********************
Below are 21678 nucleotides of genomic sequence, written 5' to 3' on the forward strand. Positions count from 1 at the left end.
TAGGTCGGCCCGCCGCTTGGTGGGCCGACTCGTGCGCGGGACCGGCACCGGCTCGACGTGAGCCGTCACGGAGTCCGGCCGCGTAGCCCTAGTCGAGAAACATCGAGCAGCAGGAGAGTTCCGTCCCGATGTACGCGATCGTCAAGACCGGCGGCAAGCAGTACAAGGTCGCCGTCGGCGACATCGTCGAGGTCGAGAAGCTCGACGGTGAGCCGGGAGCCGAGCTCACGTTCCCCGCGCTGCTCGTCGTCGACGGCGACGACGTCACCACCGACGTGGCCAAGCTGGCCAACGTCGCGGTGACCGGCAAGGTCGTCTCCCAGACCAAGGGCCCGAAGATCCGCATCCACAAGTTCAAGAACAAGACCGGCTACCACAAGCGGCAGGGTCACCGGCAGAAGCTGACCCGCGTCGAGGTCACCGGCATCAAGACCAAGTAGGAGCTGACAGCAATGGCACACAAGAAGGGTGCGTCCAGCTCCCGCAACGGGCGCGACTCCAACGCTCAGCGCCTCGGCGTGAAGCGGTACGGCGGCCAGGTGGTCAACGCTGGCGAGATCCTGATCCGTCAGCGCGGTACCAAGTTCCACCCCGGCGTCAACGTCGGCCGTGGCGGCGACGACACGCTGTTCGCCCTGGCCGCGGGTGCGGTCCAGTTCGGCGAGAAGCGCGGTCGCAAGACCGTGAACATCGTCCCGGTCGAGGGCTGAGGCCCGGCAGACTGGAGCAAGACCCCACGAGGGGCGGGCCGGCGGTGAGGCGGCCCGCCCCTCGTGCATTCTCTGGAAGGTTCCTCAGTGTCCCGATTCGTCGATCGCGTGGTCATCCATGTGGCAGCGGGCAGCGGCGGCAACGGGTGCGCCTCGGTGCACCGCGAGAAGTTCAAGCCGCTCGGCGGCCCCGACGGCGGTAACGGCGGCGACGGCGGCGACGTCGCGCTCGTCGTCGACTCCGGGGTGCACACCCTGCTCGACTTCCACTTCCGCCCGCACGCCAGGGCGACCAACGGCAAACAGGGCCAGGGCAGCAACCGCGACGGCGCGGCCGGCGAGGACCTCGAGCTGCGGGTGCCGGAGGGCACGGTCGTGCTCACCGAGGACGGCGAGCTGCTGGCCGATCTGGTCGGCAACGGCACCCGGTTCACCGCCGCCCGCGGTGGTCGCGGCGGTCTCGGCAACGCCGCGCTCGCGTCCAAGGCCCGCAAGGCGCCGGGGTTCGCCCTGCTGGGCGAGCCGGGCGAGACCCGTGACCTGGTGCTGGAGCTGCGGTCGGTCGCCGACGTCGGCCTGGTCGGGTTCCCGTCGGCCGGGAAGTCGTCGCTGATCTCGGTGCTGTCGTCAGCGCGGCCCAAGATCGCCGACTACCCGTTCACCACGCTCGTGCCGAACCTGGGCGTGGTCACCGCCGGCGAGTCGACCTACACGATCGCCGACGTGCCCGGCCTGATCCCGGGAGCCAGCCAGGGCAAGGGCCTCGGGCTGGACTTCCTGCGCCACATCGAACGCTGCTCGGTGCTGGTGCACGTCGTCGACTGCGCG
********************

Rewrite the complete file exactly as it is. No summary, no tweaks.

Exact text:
Below are 21678 nucleotides of genomic sequence, written 5' to 3' on the forward strand. Positions count from 1 at the left end.
TAGGTCGGCCCGCCGCTTGGTGGGCCGACTCGTGCGCGGGACCGGCACCGGCTCGACGTGAGCCGTCACGGAGTCCGGCCGCGTAGCCCTAGTCGAGAAACATCGAGCAGCAGGAGAGTTCCGTCCCGATGTACGCGATCGTCAAGACCGGCGGCAAGCAGTACAAGGTCGCCGTCGGCGACATCGTCGAGGTCGAGAAGCTCGACGGTGAGCCGGGAGCCGAGCTCACGTTCCCCGCGCTGCTCGTCGTCGACGGCGACGACGTCACCACCGACGTGGCCAAGCTGGCCAACGTCGCGGTGACCGGCAAGGTCGTCTCCCAGACCAAGGGCCCGAAGATCCGCATCCACAAGTTCAAGAACAAGACCGGCTACCACAAGCGGCAGGGTCACCGGCAGAAGCTGACCCGCGTCGAGGTCACCGGCATCAAGACCAAGTAGGAGCTGACAGCAATGGCACACAAGAAGGGTGCGTCCAGCTCCCGCAACGGGCGCGACTCCAACGCTCAGCGCCTCGGCGTGAAGCGGTACGGCGGCCAGGTGGTCAACGCTGGCGAGATCCTGATCCGTCAGCGCGGTACCAAGTTCCACCCCGGCGTCAACGTCGGCCGTGGCGGCGACGACACGCTGTTCGCCCTGGCCGCGGGTGCGGTCCAGTTCGGCGAGAAGCGCGGTCGCAAGACCGTGAACATCGTCCCGGTCGAGGGCTGAGGCCCGGCAGACTGGAGCAAGACCCCACGAGGGGCGGGCCGGCGGTGAGGCGGCCCGCCCCTCGTGCATTCTCTGGAAGGTTCCTCAGTGTCCCGATTCGTCGATCGCGTGGTCATCCATGTGGCAGCGGGCAGCGGCGGCAACGGGTGCGCCTCGGTGCACCGCGAGAAGTTCAAGCCGCTCGGCGGCCCCGACGGCGGTAACGGCGGCGACGGCGGCGACGTCGCGCTCGTCGTCGACTCCGGGGTGCACACCCTGCTCGACTTCCACTTCCGCCCGCACGCCAGGGCGACCAACGGCAAACAGGGCCAGGGCAGCAACCGCGACGGCGCGGCCGGCGAGGACCTCGAGCTGCGGGTGCCGGAGGGCACGGTCGTGCTCACCGAGGACGGCGAGCTGCTGGCCGATCTGGTCGGCAACGGCACCCGGTTCACCGCCGCCCGCGGTGGTCGCGGCGGTCTCGGCAACGCCGCGCTCGCGTCCAAGGCCCGCAAGGCGCCGGGGTTCGCCCTGCTGGGCGAGCCGGGCGAGACCCGTGACCTGGTGCTGGAGCTGCGGTCGGTCGCCGACGTCGGCCTGGTCGGGTTCCCGTCGGCCGGGAAGTCGTCGCTGATCTCGGTGCTGTCGTCAGCGCGGCCCAAGATCGCCGACTACCCGTTCACCACGCTCGTGCCGAACCTGGGCGTGGTCACCGCCGGCGAGTCGACCTACACGATCGCCGACGTGCCCGGCCTGATCCCGGGAGCCAGCCAGGGCAAGGGCCTCGGGCTGGACTTCCTGCGCCACATCGAACGCTGCTCGGTGCTGGTGCACGTCGTCGACTGCGCG